I was pregnant with my third child and waiting to see the doctor.
In the waiting room, an older woman asked me if I knew the baby’s gender. As I told her it was a girl – my third daughter – she and two ladies nearby exchanged glances and moaned. They all had adolescent daughters, and with despair in their voices they told me:
“Just wait until they’re teenagers. You’re really in for it!”
I’d heard this cliché before, and I chalked these mothers up as Debbie Downers and forgot about their gloomy forecast until I started to hear this script again…and again…and again. You see, when you have four daughters like I do now, that is the #1 narrative that older moms share.
For years my goal was to prove them wrong. I promised myself, My daughters won’t be like that. We’ll always be close, and I will not look like these stressed out, strung out, exhausted moms in the throes of raising teenagers.
This goal seemed doable until my daughter started middle school and we started to fight – and I became the stressed out, exhausted mom of a teen girl. From the back of my mind, I pulled out the narrative that I’d heard too many times to count.
Those moms were right! Everyone has warned me about teenagers, and now their predictions are coming true! The answer, I assured myself, was to navigate this new teen territory by digging in my heels and firmly taking control. Otherwise, this daughter and her three sisters would walk all over me.
After all, it was my daughter’s attitude, moodiness, and sass that had disrupted our once loving dynamic. If anyone needed to change, it was her, not me.
The tension between us continued to grow until I had a breakdown one morning after yelling at her before school. In the peace of a quiet home, I regretted that fight and every silly fight before it.
I hated how coldly I’d acted toward my child, and as that truth sank in – as I quit making excuses and justifying harsh arguments – I fell to my knees and begged God to help me restore our rocky relationship.
That day was my wake-up call. It marks the moment that I took a hard look at myself and admitted how my pride and refusal to apologize for my wrongs played a big role in the problem. I was not acting like the adult in this relationship, and it took a lot of soul-searching to admit this.
That rock-bottom moment that I planned to admit to no one later became the inspiration behind my new book for moms of teen girls that releases August 18. This book is what I wish someone had handed me as 5 years ago I struggled to find my footing in parenting a teenager and loving a teenager, aiming to be the strong mom my daughters need while also building a bridge between their hearts and mine.
In researching this book, I Googled “teenage daughters” and was saddened by the overwhelmingly negative results. They all aligned with the script that moms with baby girls are handed.
- How to survive teenage daughters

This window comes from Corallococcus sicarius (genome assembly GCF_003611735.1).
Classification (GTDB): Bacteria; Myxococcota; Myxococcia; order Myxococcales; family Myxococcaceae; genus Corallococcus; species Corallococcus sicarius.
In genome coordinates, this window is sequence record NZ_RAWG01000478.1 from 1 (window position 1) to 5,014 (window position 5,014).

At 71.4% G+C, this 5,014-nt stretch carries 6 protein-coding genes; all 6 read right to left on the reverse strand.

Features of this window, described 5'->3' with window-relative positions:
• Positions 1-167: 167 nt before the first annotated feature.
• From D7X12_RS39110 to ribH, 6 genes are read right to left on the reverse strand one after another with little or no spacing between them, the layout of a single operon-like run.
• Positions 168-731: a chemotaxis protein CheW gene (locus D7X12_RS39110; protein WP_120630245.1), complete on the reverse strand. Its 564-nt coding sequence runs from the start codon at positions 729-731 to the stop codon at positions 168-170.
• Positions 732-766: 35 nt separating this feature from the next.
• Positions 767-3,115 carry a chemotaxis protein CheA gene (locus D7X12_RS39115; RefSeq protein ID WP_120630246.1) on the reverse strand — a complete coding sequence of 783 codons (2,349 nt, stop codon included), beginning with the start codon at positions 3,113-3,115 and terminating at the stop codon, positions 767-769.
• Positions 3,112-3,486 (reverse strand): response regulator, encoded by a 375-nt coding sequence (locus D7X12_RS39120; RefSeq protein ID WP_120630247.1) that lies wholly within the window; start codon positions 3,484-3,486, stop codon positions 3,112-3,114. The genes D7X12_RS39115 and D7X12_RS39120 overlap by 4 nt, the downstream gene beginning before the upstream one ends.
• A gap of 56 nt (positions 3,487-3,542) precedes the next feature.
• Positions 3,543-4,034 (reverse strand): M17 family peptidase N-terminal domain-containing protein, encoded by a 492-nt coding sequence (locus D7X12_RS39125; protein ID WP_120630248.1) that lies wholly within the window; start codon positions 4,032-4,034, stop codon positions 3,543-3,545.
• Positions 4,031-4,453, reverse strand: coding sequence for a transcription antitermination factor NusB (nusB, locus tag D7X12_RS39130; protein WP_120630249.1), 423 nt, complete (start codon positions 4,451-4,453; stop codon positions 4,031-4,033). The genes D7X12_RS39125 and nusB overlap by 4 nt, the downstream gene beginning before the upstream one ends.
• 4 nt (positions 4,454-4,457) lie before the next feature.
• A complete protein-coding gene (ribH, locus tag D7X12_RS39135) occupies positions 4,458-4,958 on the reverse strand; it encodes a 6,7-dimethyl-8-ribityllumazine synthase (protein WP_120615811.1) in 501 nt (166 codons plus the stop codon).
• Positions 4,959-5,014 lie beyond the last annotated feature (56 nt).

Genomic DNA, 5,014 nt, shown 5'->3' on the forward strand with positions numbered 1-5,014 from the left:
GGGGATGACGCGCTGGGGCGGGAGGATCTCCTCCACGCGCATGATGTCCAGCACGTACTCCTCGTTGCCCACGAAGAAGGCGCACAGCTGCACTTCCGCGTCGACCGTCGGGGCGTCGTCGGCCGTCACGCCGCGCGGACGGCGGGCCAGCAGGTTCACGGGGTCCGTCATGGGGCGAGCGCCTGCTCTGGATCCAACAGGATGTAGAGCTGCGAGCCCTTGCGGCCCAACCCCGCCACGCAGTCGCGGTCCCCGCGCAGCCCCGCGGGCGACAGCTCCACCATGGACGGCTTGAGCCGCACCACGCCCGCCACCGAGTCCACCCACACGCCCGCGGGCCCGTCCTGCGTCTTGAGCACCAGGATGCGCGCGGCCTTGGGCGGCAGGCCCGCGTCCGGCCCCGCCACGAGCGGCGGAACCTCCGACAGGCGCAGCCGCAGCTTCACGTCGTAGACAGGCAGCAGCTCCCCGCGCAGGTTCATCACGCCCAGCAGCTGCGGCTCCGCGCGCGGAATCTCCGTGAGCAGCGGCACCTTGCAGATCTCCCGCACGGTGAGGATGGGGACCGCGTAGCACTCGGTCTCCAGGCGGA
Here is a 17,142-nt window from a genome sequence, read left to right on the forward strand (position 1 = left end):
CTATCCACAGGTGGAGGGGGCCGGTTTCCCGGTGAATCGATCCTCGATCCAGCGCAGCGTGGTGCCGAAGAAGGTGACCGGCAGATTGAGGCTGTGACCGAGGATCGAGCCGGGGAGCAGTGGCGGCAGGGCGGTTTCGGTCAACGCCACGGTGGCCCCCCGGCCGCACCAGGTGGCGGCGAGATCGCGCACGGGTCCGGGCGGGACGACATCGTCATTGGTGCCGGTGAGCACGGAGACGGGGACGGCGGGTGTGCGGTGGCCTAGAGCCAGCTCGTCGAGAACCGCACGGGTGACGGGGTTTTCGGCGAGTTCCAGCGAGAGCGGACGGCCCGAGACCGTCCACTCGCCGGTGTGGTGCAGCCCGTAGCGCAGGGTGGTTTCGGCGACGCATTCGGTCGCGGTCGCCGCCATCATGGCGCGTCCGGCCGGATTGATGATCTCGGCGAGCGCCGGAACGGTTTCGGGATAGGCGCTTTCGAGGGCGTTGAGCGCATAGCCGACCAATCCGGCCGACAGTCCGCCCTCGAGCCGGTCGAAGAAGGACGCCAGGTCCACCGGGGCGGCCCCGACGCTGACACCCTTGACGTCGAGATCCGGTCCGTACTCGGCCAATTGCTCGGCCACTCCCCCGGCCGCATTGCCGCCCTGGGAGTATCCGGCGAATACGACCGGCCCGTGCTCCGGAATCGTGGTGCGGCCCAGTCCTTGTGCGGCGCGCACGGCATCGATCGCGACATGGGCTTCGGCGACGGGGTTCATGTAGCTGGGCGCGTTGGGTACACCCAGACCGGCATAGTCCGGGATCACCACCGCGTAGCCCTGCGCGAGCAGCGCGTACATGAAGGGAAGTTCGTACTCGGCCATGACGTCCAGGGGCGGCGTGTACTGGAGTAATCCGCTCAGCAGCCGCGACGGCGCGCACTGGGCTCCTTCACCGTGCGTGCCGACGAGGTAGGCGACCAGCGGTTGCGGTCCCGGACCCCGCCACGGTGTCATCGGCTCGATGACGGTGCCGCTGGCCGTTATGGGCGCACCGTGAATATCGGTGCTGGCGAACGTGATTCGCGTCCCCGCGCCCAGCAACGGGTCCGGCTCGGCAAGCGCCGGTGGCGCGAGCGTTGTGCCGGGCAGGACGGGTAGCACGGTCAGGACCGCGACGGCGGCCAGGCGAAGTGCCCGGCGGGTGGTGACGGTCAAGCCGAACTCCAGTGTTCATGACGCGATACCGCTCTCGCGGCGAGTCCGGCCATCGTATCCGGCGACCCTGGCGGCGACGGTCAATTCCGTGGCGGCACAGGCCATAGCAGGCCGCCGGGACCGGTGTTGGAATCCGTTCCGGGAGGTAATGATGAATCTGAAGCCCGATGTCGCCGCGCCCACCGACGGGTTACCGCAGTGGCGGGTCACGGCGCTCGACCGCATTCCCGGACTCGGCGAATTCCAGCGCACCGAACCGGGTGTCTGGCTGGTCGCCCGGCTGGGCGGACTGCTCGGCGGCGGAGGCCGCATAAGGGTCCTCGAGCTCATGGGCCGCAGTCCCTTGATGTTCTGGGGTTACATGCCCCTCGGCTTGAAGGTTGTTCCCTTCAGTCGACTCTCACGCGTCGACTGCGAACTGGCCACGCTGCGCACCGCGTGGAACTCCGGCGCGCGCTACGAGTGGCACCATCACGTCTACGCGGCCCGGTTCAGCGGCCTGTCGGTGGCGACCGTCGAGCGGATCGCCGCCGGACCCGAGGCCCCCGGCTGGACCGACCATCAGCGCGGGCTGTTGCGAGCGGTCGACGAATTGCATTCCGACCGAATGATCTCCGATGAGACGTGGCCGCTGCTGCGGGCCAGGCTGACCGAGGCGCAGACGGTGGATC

- Dealing with difficult teenage daughter
- Why mothers and teenage daughters fight
- Mother daughter relationship breakdown
I know teenagers can be challenging, perplexing, and frustrating – yet we do our teenagers a real disservice when we settle for the belief that our best hope is to just “survive” them.
Personally, I want more, and I’ve found that aiming for more with my 3 teenage daughters and 1 pre-teen daughter brings more joy and connection. I’ve discovered that parenting by negative scripts deepens the divide and leads our teenagers to go elsewhere for love, support, and guidance.
So how do we set rules and boundaries – and do our jobs as parents – and still foster a warm home environment? How do we stay calm as our daughters (or sons) push our buttons, test our patience, or make crazy requests in their quest for independence? How do we fight for our daughters rather than with our daughters, showing them we’re on their team as they navigate an increasingly complex world?
Here are 5 pointers.
1. Remember anger can be a grenade.
In The 5 Love Languages of Teenagers, Dr. Gary Chapman says, “In more than thirty years of marriage and family counseling, I have often wept as teenagers have recounted the painful words and destructive behavior of parents whose anger was out of control. What is even more tragic is the many young adults who were abused as teenagers and now find themselves treating their own children in the same manner their parents treated them.”
We all say hurtful things, yet it’s up to parents to model maturity when emotions run high. We all have habits and reactions that aren’t healthy, and what often needs to change first is our response to hard situations. By admitting and breaking bad cycles, we allow healthier habits to form, prevent generational dysfunction, and set the example our teenagers need.
2. See conflict as an opportunity to teach conflict resolution skills.
According to John Gottman, America’s top couples therapist, the #1 predictor of success in marriage is how well two people can resolve conflict.
“In every good relationship,” he says, couples have “repairing skills, and they repair early.”
Any relationship that lasts long enough will have conflict. So when you and your daughter argue, consider it a learning ground. You can teach her, within the safety of your love, how to respectfully work through differences.
By calmly expressing herself, your daughter gains assertiveness skills. By listening to your side, she gains empathy. By speaking the truth in love, she discovers the power of the right words. Together these skills grow your relationship and teach your daughter how to reconcile problems. They turn arguments into life lessons that set her up to win in her friendships, her career, and even her marriage.